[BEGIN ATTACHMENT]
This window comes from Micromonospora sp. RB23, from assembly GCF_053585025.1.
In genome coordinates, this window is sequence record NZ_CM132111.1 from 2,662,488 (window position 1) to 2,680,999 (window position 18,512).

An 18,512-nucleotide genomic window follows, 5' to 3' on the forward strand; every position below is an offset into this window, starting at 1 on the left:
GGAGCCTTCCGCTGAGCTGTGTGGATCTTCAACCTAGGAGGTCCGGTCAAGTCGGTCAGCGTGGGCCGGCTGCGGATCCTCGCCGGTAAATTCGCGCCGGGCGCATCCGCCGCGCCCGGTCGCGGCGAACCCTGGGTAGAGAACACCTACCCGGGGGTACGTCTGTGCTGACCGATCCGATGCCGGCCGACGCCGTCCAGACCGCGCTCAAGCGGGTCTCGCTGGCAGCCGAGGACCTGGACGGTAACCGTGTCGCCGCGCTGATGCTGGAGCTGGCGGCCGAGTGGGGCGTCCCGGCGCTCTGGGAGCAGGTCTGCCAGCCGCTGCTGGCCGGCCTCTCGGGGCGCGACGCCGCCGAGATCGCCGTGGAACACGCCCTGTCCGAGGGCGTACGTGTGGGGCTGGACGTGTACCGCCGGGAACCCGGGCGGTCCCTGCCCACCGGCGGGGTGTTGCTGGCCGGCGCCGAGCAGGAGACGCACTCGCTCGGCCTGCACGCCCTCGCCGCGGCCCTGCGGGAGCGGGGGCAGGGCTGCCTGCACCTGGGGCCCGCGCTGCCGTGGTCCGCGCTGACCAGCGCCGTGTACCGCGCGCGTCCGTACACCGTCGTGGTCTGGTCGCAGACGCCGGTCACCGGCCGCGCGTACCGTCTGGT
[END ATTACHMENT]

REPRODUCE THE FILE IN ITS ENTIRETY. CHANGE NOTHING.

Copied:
This window comes from Micromonospora sp. RB23, from assembly GCF_053585025.1.
In genome coordinates, this window is sequence record NZ_CM132111.1 from 2,662,488 (window position 1) to 2,680,999 (window position 18,512).

An 18,512-nucleotide genomic window follows, 5' to 3' on the forward strand; every position below is an offset into this window, starting at 1 on the left:
GGAGCCTTCCGCTGAGCTGTGTGGATCTTCAACCTAGGAGGTCCGGTCAAGTCGGTCAGCGTGGGCCGGCTGCGGATCCTCGCCGGTAAATTCGCGCCGGGCGCATCCGCCGCGCCCGGTCGCGGCGAACCCTGGGTAGAGAACACCTACCCGGGGGTACGTCTGTGCTGACCGATCCGATGCCGGCCGACGCCGTCCAGACCGCGCTCAAGCGGGTCTCGCTGGCAGCCGAGGACCTGGACGGTAACCGTGTCGCCGCGCTGATGCTGGAGCTGGCGGCCGAGTGGGGCGTCCCGGCGCTCTGGGAGCAGGTCTGCCAGCCGCTGCTGGCCGGCCTCTCGGGGCGCGACGCCGCCGAGATCGCCGTGGAACACGCCCTGTCCGAGGGCGTACGTGTGGGGCTGGACGTGTACCGCCGGGAACCCGGGCGGTCCCTGCCCACCGGCGGGGTGTTGCTGGCCGGCGCCGAGCAGGAGACGCACTCGCTCGGCCTGCACGCCCTCGCCGCGGCCCTGCGGGAGCGGGGGCAGGGCTGCCTGCACCTGGGGCCCGCGCTGCCGTGGTCCGCGCTGACCAGCGCCGTGTACCGCGCGCGTCCGTACACCGTCGTGGTCTGGTCGCAGACGCCGGTCACCGGCCGCGCGTACCGTCTGGT